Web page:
This playful collection of tributes to the Tucson landscape atones for the countless sterile beat tapes to be found online. Yes, the songs are instrumental and built around percussion, but there’s not a moment where they feel lacking or underdeveloped. Donde Duermes is a dense yet groovy series of compositions inspired by desert sights, with songs like “Dark Side of the Dune,” “Ocotillo Wand,” and “Arroyo Seco.” The songs may start with a new-agey drum foundation, but they mix in swirling synthesizers, acoustic strings, marimba and more. This makes for a rich sonic palette that jumps everywhere from cumbia to funk to EDM to ambient as gorgeous as the desert sunrise.
Not a rap album in the classic sense, Brain Clustrs is still a noteworthy release in the local hip-hop scene for its scope and diversity. One of multiple releases associated with local alternative hip-hop collective 1202 this year, Brain Clustrs maintains a sense of childlike wonder. Many of the songs are instrumentals, but the imaginative use of sampling (video game music, psychedelic sounds, pop culture) keeps the sound plenty interesting. The songs with vocals work as a kind of cherry on top of the abstract, humorous, mellow and sometimes absurd pie. The cover art fits the album well: a colorful mish-mash of 2000s aesthetics, space imagery, stereo equipment and seemingly anything else that interests RND1. We’d label this one under: Hip-Hop Nostalgia Odyssey.
Al Foul: A Tribute to the One and Only
Not a traditional album, but this collection from more than a dozen Tucson musicians saw plenty of play time around the Weekly offices this year—and all for a good cause. Local troubadours like Calexico, Leila Lopez, Howe Gelb, Naim Amor, Katie Haverly, Golden Boots and more lent their time and talent to raise medical funds for local rockabilly rebel Al Foul. At more than an hour, this tribute album jumps everywhere from blues to rock to pop, but maintains an uplifting atmosphere. But the fact the project is a result of local artists and their camaraderie probably represents Tucson more than any one song can.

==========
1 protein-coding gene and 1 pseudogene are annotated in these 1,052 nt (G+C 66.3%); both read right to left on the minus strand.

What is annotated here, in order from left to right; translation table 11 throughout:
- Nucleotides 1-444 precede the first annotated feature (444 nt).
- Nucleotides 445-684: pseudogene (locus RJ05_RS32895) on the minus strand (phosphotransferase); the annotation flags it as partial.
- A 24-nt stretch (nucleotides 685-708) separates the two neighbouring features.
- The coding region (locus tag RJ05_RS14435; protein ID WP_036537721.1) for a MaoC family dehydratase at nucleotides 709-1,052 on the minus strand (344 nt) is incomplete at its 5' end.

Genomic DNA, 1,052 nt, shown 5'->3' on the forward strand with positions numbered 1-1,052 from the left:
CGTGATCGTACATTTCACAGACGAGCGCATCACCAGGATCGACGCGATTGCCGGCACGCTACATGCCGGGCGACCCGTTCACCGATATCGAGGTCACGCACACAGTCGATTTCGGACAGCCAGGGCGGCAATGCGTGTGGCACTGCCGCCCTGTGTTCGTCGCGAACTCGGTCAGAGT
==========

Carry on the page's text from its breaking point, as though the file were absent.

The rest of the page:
Room Enough, Time Enough
On the pleasantly subversive Room Enough, Time Enough, folk singer David Huckfelt sought to “deconstruct the cowboy myth.” The album is still rooted in the singer/songwriter tradition, but reinvents folk standards with multiple vocal lines and the occasional electronic instrument. Huckfelt’s smooth singing and poetry mix surprisingly well with his efforts to avoid any and all limitations or thematic constraints. It’s an album hell-bent on common-ground after years of division. Accompanied by a fleet of Tucson musicians and indigenous artists, Huckfelt lays out the roadmap for a new kind of Americana music, one that stretches across the lonesome prairie into the mountains and woods beyond.
Luz de Vida II
We figure we might as well use this space to spread the love and fit in one more great collection of local music going to a good cause. The original Luz de Vida, released in 2011, saw Tucson musicians gather and record music to raise funds for victims of the mass shooting at Gabby Giffords’ Congress on Your Corner. For the 10th anniversary, Luz de Vida II raises funds for the local nonprofit Homicide Survivors Inc. This collection of conscious and inspired folk and rock includes Tucson-affiliated artists like Calexico, The Resonars, XIXA, Dr. Dog, Hannah Yeun and more. Kudos to Tucson musicians for making damn-near everything better this year. ■